FORT MEADE, Md. — Clinical staff at Fort George G. Meade were forced to reschedule vaccine appointments after hundreds of shots of Moderna were “inadvertently administered” to members due to a storage and handling error.
A representative for Kimbrough Ambulatory Care Center said the department recently discovered 800 doses were left out of the fridge too long before they were given. A statement from KACC revealed the vaccines were stored outside of the recommended temperature range, which affected the viability.
"Instead of going from the freezer to the refrigerator to store, it went from the freezer to room temperature and it remained at that state beyond the 24 hours," Col. Tracy Michael of KACC said. "This was due to improper storage and handling of the vaccine."
The Moderna vaccine can last at standard refrigerated conditions of up to 46°F for up to 30 days within the 6-month shelf life. The temperature allows for storage at most pharmacies, hospitals or physicians’ offices.
The bad batch of doses were first administered to military personnel, civilians and subcontractors on April 7 and the remainder on the 12 at the McGill Training Center. Michael said the 80 vials were pulled from the freezer and were mistakenly placed inside of another box.
"It wasn't until one of our warehouse workers moving some other things in the warehouse actually noticed this box was inside another box and immediately alerted staff," Michael said.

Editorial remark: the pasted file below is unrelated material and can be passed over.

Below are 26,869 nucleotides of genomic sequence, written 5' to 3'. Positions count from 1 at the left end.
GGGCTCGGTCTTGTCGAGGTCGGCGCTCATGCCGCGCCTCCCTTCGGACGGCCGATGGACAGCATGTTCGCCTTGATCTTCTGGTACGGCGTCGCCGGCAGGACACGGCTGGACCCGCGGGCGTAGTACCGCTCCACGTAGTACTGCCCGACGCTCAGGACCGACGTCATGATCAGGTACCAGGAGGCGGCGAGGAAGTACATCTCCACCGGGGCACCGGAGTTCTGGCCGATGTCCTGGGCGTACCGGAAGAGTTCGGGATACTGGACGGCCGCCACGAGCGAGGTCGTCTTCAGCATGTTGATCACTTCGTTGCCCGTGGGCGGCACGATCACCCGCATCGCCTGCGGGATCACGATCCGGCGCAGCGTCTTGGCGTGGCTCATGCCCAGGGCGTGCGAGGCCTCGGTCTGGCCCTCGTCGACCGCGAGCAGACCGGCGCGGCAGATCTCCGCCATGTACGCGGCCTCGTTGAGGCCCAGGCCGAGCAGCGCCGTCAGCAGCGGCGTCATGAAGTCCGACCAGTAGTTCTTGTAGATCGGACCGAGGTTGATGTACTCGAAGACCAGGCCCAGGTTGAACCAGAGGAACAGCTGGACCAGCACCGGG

The mistake happened at the storage facility and not at the vaccination site.
Moderna and the Immunization Health Branch of the Defense Health Agency reportedly reviewed what happened and determined there’s no guarantee the vaccine would provide full protection.
A KACC spokesperson said their immunization experts recommended to repeat the dose.
“We are always concerned for the safety and wellness of our service members and beneficiaries,” a statement to WUSA9 read. “Fortunately, there is no known risk for potential harm to the individuals who received the affected doses.”
Dr. William Schaffner of Vanderbilt University Medical Center agreed there should be no adverse reactions.
"We don't anticipate that there will be any reaction of major concern a bit of annoyance and another inoculation for sure, but well worth it to get protected from COVID," Dr. Schaffner said.
As a result, the department made some changes including "increased leadership involvement, revamped training on how to properly receive, store and issue the vaccine, and increased control measures." Instead of two people handling the vaccine, a third person will join to assure the doses are handled properly.
Staff has been reaching out to members to inform them of the situation, address any questions or concerns and schedule another appointment if they choose to receive it again.
Anyone who may have received one of the doses can call the hotline at 410-212-4086.